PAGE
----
Today I would like to talk about the turbulence that this world has been experiencing, with the surge of COVID-19 cases and the war in Ukraine.
Living in Singapore, we are blessed. Most of us have shelter above our heads, food on our plates, and no natural disasters, we live each day on relatively peaceful terms. However, the past 2 years have rocked the boats of many. Many of us have experienced loss, the loss of freedom, loss of loved ones, loss of a job, loss of normalcy, loss of finances, or even a loss of the boundaries that separated work and life.
Now, another major world incident, the war, has caused many of us to feel even more shaken, fearful, helpless, or angry. There are so many things happening that are turning the once peaceful predictable life that many of us had into one that’s a turbulent rollercoaster ride. As with being on a rollercoaster, you might be able to see the ups and downs coming but there’s little you can do to change it. You can scream, cry, laugh, keep quiet, or even enjoy the ride.
The same goes for what’s happening in the world and in our lives now. Many of us might experience feelings that we don’t usually have to experience and might feel confused about what to do with them. Just like all of you, I experience similar feelings too. I have friends in Ukraine and I worry for them. I have people around me getting COVID-19 day in and out and have elderly parents around me and see clients too. I have lost people over these 2 years and sometimes I feel a bit worried, a bit fearful, a bit angry, and also a bit tired.
So what can we do since we cannot control COVID-19 and we cannot control the war?
Tips from a Psychologist in Singapore to manage feelings of helplessness, anger, fear, grief, sadness, or even being overwhelmed?
Step 1: Be aware of what you are feeling
Sit down and truly ask yourself, “How am I feeling with everything that’s going on in the world right now?” Notice the sensations in your body, the emotions that arise, the thoughts that come up. If it helps, write it down somewhere for your reference
Step 2: Create space and allow yourself to feel the feelings
This can be through mindfulness practices of allowing yourself to feel your emotions, speaking to a friend or family member, journaling, or speaking to a mental health professional. The main goal is not to push your feelings away but to allow your feelings to be as they are and not try to change them or fight them.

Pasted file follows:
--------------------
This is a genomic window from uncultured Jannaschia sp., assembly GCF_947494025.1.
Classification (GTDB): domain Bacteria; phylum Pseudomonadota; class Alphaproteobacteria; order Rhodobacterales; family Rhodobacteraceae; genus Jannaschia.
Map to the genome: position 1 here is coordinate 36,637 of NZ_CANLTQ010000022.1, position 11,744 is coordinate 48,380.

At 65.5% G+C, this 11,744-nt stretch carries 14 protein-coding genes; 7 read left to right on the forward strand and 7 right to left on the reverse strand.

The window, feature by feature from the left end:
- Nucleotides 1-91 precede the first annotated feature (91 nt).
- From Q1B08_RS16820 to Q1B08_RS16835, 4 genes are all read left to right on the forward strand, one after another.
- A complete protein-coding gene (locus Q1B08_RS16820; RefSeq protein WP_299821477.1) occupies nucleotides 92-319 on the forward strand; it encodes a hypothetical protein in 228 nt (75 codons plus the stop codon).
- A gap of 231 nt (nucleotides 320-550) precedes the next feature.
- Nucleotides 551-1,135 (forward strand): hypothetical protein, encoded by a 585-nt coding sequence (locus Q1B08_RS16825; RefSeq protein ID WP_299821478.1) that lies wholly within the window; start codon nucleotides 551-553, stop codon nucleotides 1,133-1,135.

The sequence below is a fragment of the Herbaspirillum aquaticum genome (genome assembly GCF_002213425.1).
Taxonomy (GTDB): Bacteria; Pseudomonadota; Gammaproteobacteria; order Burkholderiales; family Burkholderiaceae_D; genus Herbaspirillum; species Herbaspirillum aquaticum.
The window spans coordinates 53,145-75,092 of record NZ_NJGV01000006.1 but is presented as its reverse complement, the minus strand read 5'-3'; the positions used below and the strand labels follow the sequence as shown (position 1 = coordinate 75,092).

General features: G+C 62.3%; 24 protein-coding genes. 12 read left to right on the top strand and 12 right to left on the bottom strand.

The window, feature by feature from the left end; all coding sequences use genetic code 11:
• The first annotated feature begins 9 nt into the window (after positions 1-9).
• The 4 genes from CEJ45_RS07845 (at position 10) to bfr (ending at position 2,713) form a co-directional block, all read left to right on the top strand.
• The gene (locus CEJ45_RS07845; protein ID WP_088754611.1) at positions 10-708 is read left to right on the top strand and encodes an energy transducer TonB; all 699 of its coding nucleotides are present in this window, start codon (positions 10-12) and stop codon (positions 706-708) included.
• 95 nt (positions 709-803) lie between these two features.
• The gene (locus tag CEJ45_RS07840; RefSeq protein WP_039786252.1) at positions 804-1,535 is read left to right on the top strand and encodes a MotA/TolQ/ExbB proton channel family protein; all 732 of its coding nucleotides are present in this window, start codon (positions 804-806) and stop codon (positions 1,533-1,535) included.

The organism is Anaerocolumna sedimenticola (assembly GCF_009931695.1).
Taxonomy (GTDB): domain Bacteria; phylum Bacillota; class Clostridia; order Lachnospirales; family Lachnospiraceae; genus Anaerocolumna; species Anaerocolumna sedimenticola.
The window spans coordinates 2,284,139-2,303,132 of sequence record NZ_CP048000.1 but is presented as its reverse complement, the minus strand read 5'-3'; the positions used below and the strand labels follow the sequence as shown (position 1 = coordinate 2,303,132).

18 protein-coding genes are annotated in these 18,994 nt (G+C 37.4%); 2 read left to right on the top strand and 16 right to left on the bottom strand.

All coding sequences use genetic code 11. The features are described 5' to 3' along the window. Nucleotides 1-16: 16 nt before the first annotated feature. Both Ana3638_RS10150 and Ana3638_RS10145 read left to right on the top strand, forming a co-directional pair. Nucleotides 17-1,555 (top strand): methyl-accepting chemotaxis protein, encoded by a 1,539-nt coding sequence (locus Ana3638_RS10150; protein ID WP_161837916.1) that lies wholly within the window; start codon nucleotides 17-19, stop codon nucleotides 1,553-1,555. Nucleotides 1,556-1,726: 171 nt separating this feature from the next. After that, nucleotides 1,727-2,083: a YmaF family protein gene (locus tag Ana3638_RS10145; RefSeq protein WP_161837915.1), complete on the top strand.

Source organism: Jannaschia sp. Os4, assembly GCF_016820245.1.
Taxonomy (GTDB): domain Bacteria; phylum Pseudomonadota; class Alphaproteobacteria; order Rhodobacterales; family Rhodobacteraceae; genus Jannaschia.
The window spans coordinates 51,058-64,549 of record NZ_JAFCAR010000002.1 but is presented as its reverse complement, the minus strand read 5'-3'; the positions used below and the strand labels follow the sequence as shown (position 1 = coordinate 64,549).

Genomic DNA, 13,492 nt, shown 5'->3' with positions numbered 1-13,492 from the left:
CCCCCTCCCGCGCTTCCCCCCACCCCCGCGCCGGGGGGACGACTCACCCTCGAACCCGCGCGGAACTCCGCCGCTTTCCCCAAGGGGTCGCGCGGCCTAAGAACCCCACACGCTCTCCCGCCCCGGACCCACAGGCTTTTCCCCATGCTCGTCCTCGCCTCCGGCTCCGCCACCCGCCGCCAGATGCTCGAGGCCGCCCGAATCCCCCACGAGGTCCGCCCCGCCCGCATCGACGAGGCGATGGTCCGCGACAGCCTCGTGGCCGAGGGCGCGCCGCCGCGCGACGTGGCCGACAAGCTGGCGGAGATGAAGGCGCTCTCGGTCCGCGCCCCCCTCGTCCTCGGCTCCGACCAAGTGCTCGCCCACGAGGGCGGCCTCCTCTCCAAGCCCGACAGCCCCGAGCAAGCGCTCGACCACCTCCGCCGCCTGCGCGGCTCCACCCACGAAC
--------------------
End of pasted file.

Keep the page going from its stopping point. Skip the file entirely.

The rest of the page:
Step 3: Practice loving-kindness towards yourself and others
Approach your feelings, yourself, and others with loving-kindness. Find some phrases of loving-kindness that resonate best with you. Say them to yourself, to those affected by the war, by COVID-19, to the people around you, and to everyone around the world.
Some examples might be:
- May I (you) be kind to myself
- May I (you) feel peace
- May I (you) begin to accept myself as I am
- May I (you) be healthy
- May I (you) be safe
Repeat these phrases to yourself silently or out loud. You may alternatively practice formal loving-kindness meditation.
Step 4: Mindful consumption of the news
The news and other media out there thrive by writing pieces that capture your attention through your heart, they want you to feel angry, happy, sad, or any emotion at all. Why? That keeps you reading and their rating increase. However, in the long run, that is harmful to you and might cause you more emotional pain and distress. It’s just like how social media if consumed right, can help. If consumed in large quantities or not mindfully, it can hurt.
What you can do instead is be mindful when you’re reading the news. Notice your body, your feelings, and your thoughts, catch yourself if you’re getting too caught up in it. Understand the gist of the news and move to something else. Set time frames for when and how long you read the news.
Step 5: Lastly, take action.
Taking action comes in many forms. If your heart wants to do something, understand your limitations and do what you can. When I asked my friends in Ukraine what they needed, they said, “Pray for us, we just want to live”. Something as simple as praying can mean so much to others. If you want to do something tangible, donate (How to donate in the Ukraine crisis – Vox). There are many organisations finding ways to help the people of Ukraine. Lastly but just as importantly, take care of your feelings. Taking action involves caring for yourself. If you aren’t in a good shape, it’s difficult to help.
For myself, I have chosen to consume little news, get the gist of what’s happening, reach out to my friends in Ukraine, pray for them, continue to take care of myself, and continue my daily life but with an added reflection that I’ve been doing. With everything that is happening, I reorganized my priorities, reflected deeply on what’s important in life, and reframe how I look at certain things. For example, relationships are important to me, so I decide to imagine myself on a balcony, looking down on myself and my loved ones, I ask myself, “Is what I’m upset about really THAT bad? Is letting it go going to affect me negatively?” My answer was “No, what we are unhappy about is petty. My problem is not being assertive and wanting to play the victim.” Once I figured that out, my perspective on life changed. My actions can affect my relationships with others. If I want to improve my relationships, I need to change. I need to set more boundaries, and I need to speak up if I don’t like something.
That’s what I have done to manage my emotions in relation to the current world situation.
What about you? What action will you take? Let us know in the comments!
We also offer corporate mental health programs for companies interested in boosting employees’ morale.
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